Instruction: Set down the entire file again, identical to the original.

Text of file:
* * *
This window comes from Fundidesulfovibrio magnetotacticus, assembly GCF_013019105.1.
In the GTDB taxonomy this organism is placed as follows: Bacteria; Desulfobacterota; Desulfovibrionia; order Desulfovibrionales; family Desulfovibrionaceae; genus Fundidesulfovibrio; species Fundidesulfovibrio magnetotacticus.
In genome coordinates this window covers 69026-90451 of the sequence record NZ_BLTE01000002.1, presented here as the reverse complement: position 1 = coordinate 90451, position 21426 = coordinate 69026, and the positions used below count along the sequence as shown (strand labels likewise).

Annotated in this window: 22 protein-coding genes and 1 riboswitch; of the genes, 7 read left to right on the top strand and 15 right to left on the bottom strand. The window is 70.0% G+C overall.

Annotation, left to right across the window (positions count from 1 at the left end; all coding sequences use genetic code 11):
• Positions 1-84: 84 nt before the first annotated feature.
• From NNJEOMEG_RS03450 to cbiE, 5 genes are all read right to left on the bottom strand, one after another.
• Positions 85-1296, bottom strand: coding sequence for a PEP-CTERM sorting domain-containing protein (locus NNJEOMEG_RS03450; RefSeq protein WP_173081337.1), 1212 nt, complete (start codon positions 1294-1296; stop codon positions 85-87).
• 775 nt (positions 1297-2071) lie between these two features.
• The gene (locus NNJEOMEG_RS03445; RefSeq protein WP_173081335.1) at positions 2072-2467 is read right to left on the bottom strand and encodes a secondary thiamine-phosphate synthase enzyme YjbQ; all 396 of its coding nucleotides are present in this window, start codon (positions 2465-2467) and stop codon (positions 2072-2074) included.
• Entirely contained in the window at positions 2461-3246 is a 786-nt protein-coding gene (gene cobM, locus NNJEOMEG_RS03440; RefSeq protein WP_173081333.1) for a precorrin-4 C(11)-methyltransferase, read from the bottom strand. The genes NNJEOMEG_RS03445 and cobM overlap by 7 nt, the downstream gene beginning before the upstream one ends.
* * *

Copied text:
This window comes from Fundidesulfovibrio magnetotacticus, assembly GCF_013019105.1.
In the GTDB taxonomy this organism is placed as follows: Bacteria; Desulfobacterota; Desulfovibrionia; order Desulfovibrionales; family Desulfovibrionaceae; genus Fundidesulfovibrio; species Fundidesulfovibrio magnetotacticus.
In genome coordinates this window covers 69026-90451 of the sequence record NZ_BLTE01000002.1, presented here as the reverse complement: position 1 = coordinate 90451, position 21426 = coordinate 69026, and the positions used below count along the sequence as shown (strand labels likewise).

Annotated in this window: 22 protein-coding genes and 1 riboswitch; of the genes, 7 read left to right on the top strand and 15 right to left on the bottom strand. The window is 70.0% G+C overall.

Annotation, left to right across the window (positions count from 1 at the left end; all coding sequences use genetic code 11):
• Positions 1-84: 84 nt before the first annotated feature.
• From NNJEOMEG_RS03450 to cbiE, 5 genes are all read right to left on the bottom strand, one after another.
• Positions 85-1296, bottom strand: coding sequence for a PEP-CTERM sorting domain-containing protein (locus NNJEOMEG_RS03450; RefSeq protein WP_173081337.1), 1212 nt, complete (start codon positions 1294-1296; stop codon positions 85-87).
• 775 nt (positions 1297-2071) lie between these two features.
• The gene (locus NNJEOMEG_RS03445; RefSeq protein WP_173081335.1) at positions 2072-2467 is read right to left on the bottom strand and encodes a secondary thiamine-phosphate synthase enzyme YjbQ; all 396 of its coding nucleotides are present in this window, start codon (positions 2465-2467) and stop codon (positions 2072-2074) included.
• Entirely contained in the window at positions 2461-3246 is a 786-nt protein-coding gene (gene cobM, locus NNJEOMEG_RS03440; RefSeq protein WP_173081333.1) for a precorrin-4 C(11)-methyltransferase, read from the bottom strand. The genes NNJEOMEG_RS03445 and cobM overlap by 7 nt, the downstream gene beginning before the upstream one ends.